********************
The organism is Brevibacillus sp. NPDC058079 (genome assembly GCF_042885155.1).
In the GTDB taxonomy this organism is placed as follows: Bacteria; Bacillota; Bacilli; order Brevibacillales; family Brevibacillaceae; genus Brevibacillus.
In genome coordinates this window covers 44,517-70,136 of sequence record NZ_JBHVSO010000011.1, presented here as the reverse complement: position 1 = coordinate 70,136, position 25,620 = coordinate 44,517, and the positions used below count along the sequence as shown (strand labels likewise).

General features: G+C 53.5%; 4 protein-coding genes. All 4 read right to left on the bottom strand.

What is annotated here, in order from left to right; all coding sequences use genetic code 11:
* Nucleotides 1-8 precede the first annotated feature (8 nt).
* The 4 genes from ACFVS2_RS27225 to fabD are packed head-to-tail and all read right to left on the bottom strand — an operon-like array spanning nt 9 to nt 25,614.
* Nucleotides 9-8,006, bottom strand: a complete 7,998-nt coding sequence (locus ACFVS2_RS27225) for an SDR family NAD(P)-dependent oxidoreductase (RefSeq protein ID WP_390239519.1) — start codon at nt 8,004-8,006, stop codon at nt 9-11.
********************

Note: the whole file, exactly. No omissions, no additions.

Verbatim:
The organism is Brevibacillus sp. NPDC058079 (genome assembly GCF_042885155.1).
In the GTDB taxonomy this organism is placed as follows: Bacteria; Bacillota; Bacilli; order Brevibacillales; family Brevibacillaceae; genus Brevibacillus.
In genome coordinates this window covers 44,517-70,136 of sequence record NZ_JBHVSO010000011.1, presented here as the reverse complement: position 1 = coordinate 70,136, position 25,620 = coordinate 44,517, and the positions used below count along the sequence as shown (strand labels likewise).

General features: G+C 53.5%; 4 protein-coding genes. All 4 read right to left on the bottom strand.

What is annotated here, in order from left to right; all coding sequences use genetic code 11:
* Nucleotides 1-8 precede the first annotated feature (8 nt).
* The 4 genes from ACFVS2_RS27225 to fabD are packed head-to-tail and all read right to left on the bottom strand — an operon-like array spanning nt 9 to nt 25,614.
* Nucleotides 9-8,006, bottom strand: a complete 7,998-nt coding sequence (locus ACFVS2_RS27225) for an SDR family NAD(P)-dependent oxidoreductase (RefSeq protein ID WP_390239519.1) — start codon at nt 8,004-8,006, stop codon at nt 9-11.